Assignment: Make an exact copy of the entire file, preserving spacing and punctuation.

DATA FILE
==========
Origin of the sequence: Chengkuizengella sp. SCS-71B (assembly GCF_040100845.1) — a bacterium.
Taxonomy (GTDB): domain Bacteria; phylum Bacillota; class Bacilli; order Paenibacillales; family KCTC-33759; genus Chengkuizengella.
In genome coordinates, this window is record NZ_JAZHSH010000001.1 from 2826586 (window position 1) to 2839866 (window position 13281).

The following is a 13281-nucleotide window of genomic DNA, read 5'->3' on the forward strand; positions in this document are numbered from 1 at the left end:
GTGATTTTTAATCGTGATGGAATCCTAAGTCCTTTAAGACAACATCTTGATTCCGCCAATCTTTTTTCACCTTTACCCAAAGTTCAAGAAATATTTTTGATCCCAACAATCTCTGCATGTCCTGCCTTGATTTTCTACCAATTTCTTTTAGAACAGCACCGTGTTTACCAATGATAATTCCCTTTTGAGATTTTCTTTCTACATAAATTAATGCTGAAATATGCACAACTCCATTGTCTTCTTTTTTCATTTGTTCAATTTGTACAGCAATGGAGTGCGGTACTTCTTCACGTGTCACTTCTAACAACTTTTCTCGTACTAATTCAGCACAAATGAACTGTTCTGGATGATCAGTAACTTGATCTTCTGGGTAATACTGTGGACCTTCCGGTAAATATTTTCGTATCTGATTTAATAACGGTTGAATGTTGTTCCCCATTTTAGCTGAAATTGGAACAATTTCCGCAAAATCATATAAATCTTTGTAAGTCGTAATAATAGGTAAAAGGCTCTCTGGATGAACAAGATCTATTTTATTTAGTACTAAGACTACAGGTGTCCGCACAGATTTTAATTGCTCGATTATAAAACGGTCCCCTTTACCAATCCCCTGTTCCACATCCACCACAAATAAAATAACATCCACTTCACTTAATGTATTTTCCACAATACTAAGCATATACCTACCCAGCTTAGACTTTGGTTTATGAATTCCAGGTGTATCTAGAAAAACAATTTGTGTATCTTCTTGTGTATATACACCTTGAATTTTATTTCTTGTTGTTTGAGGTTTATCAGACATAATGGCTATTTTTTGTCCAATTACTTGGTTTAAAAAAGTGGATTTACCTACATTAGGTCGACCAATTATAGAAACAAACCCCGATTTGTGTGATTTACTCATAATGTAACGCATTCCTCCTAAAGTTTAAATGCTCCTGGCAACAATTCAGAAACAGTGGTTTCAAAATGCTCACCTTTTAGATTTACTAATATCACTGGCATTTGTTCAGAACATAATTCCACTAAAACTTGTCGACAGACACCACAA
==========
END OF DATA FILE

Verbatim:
Origin of the sequence: Chengkuizengella sp. SCS-71B (assembly GCF_040100845.1) — a bacterium.
Taxonomy (GTDB): domain Bacteria; phylum Bacillota; class Bacilli; order Paenibacillales; family KCTC-33759; genus Chengkuizengella.
In genome coordinates, this window is record NZ_JAZHSH010000001.1 from 2826586 (window position 1) to 2839866 (window position 13281).

The following is a 13281-nucleotide window of genomic DNA, read 5'->3' on the forward strand; positions in this document are numbered from 1 at the left end:
GTGATTTTTAATCGTGATGGAATCCTAAGTCCTTTAAGACAACATCTTGATTCCGCCAATCTTTTTTCACCTTTACCCAAAGTTCAAGAAATATTTTTGATCCCAACAATCTCTGCATGTCCTGCCTTGATTTTCTACCAATTTCTTTTAGAACAGCACCGTGTTTACCAATGATAATTCCCTTTTGAGATTTTCTTTCTACATAAATTAATGCTGAAATATGCACAACTCCATTGTCTTCTTTTTTCATTTGTTCAATTTGTACAGCAATGGAGTGCGGTACTTCTTCACGTGTCACTTCTAACAACTTTTCTCGTACTAATTCAGCACAAATGAACTGTTCTGGATGATCAGTAACTTGATCTTCTGGGTAATACTGTGGACCTTCCGGTAAATATTTTCGTATCTGATTTAATAACGGTTGAATGTTGTTCCCCATTTTAGCTGAAATTGGAACAATTTCCGCAAAATCATATAAATCTTTGTAAGTCGTAATAATAGGTAAAAGGCTCTCTGGATGAACAAGATCTATTTTATTTAGTACTAAGACTACAGGTGTCCGCACAGATTTTAATTGCTCGATTATAAAACGGTCCCCTTTACCAATCCCCTGTTCCACATCCACCACAAATAAAATAACATCCACTTCACTTAATGTATTTTCCACAATACTAAGCATATACCTACCCAGCTTAGACTTTGGTTTATGAATTCCAGGTGTATCTAGAAAAACAATTTGTGTATCTTCTTGTGTATATACACCTTGAATTTTATTTCTTGTTGTTTGAGGTTTATCAGACATAATGGCTATTTTTTGTCCAATTACTTGGTTTAAAAAAGTGGATTTACCTACATTAGGTCGACCAATTATAGAAACAAACCCCGATTTGTGTGATTTACTCATAATGTAACGCATTCCTCCTAAAGTTTAAATGCTCCTGGCAACAATTCAGAAACAGTGGTTTCAAAATGCTCACCTTTTAGATTTACTAATATCACTGGCATTTGTTCAGAACATAATTCCACTAAAACTTGTCGACAGACACCACAA